Wheat Grass

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Latest Edit: Iva Lloyd, ND 2018-01-28 (EDT)

See Also Food Supplements
Wheat grass.jpg

Cereal grasses, such as wheat grass and barley grass, are the young green plants that grow to produce cereal grain. Cereal grasses are often called "green foods" along with spirulina and chlorella.

Food Sources

Wheatgrass is the young grass of the wheat plant, Triticum aestivum. It grows in temperate regions throughout Europe and the United States and can live indoors or outdoors. Many people grow their own wheatgrass by putting wheat seeds in water and then harvesting the leaves.

Wheatgrass is a natural source of vitamins and antioxidants, including:

Vitamins: A, E, and B-12
Minerals: Calcium, Selenium, Magnesium, Iron

One ounce of wheatgrass juice is equivalent to the vitamin and mineral content of one ounce of fresh vegetables.


There are many potential uses for wheat grass. Since wheat grass contains chlorophyll, there is reason to believe that wheat grass exerts some of the same benefit as chlorophyll such as anticarcinogenic action.[1].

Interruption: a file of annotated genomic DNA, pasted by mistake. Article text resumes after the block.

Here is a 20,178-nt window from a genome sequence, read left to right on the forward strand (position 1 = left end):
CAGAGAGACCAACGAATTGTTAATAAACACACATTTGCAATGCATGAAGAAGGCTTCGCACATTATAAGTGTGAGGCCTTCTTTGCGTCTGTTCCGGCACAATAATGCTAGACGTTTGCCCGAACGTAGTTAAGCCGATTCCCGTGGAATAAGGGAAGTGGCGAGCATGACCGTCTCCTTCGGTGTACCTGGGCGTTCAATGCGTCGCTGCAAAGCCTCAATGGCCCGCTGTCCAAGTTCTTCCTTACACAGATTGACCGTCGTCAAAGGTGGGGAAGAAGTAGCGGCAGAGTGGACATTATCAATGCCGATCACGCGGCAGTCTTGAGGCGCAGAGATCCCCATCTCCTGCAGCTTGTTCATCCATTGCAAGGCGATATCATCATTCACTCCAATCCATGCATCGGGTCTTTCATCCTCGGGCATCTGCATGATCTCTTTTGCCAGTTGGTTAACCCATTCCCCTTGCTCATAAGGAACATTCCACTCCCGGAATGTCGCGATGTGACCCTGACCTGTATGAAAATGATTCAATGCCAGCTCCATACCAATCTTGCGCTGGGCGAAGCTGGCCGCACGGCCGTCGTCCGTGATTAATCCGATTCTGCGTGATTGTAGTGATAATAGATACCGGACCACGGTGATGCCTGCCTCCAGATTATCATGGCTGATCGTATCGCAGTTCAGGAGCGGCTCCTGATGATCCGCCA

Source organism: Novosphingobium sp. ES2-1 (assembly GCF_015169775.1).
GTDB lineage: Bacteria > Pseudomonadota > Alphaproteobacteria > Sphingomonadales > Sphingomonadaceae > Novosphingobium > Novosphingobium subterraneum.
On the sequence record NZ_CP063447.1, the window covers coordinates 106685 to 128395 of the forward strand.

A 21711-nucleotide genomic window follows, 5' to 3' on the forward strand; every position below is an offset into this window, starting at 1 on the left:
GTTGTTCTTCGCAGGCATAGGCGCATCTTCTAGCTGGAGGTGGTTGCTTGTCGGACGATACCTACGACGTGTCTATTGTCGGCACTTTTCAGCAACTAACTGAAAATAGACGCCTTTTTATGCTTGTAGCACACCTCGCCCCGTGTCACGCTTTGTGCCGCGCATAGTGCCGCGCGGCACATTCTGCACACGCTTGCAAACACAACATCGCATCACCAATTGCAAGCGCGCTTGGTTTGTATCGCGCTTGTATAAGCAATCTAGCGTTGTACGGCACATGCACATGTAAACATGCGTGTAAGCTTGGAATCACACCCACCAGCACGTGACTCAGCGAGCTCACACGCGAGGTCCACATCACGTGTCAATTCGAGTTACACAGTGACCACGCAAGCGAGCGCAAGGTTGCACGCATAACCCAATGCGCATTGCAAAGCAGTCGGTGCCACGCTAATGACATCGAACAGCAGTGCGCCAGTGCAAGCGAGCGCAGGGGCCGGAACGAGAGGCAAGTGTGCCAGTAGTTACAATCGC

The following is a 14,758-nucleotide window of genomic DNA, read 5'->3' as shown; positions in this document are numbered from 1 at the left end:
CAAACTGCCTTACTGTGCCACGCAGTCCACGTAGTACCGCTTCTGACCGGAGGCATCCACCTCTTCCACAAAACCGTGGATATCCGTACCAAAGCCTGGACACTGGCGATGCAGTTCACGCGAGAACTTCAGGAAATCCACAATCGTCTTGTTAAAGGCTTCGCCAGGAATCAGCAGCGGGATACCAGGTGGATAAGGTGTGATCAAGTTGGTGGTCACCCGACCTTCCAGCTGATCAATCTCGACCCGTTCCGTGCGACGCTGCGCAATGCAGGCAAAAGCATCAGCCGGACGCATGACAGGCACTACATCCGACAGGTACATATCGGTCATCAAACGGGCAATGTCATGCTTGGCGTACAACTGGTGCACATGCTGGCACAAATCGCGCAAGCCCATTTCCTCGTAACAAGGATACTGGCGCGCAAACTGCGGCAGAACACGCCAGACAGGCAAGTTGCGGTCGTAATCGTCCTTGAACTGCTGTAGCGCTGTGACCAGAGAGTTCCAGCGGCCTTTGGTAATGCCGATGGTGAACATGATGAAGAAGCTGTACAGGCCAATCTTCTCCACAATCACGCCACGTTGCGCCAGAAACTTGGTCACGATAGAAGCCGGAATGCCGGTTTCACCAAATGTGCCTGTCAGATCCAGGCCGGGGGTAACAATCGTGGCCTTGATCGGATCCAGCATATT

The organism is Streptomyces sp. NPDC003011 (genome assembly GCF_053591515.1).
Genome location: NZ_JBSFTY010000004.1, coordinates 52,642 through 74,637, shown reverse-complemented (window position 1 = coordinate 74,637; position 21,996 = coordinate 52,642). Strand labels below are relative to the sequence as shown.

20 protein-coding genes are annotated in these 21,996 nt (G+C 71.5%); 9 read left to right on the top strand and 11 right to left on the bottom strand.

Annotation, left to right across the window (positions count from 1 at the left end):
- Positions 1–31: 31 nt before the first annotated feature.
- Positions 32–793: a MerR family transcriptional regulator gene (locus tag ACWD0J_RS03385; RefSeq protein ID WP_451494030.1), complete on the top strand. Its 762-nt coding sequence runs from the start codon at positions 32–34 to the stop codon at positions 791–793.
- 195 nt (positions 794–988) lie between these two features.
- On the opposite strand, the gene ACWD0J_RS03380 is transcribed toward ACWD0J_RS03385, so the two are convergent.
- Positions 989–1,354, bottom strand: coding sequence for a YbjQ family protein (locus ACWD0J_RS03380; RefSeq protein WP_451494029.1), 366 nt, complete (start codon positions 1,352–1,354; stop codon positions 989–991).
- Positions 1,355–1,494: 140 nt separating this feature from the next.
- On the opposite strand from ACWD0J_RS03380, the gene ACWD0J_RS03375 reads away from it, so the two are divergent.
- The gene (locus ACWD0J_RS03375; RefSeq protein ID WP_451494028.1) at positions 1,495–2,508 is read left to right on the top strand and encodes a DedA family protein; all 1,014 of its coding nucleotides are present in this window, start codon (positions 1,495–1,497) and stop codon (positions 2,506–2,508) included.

Some potential uses for wheat/barley grass include: [1]

Prescribing Considerations

The only recommended dosage that has been established is for adults at 3.5 grams daily. To determine what your specific requirements are talk to your naturopathic doctor or other trained medical professional.

  • Wheat grass and barley grass supplements are available as powder, in tablets, and as juice. They can also be found in combination with other "green-foods" such as spirulina and chlorella.


Barley grass and wheat grass are generally regarded as safe. The safety concerns noted include:

  • Pregnancy and Breastfeeding
  • Wheat grass and barley grass should be avoided during pregnancy and breastfeeding.
  • Contraindications
  • hypersensitivity to components of wheat grass or barley grass may occur.
  • Drug Interactions';;:[1]
  • Warfarin - Wheat grass and barley grass may contain high amounts of vitamin K and therefore should be used with caution in those on warfarin therapy. Monitor INR.


  1. 1.0 1.1 1.2 Hendler Sheldon S, Rorvik David (Editors) (2001) PDR for Nutritional Supplements, Medical Economics Company Inc.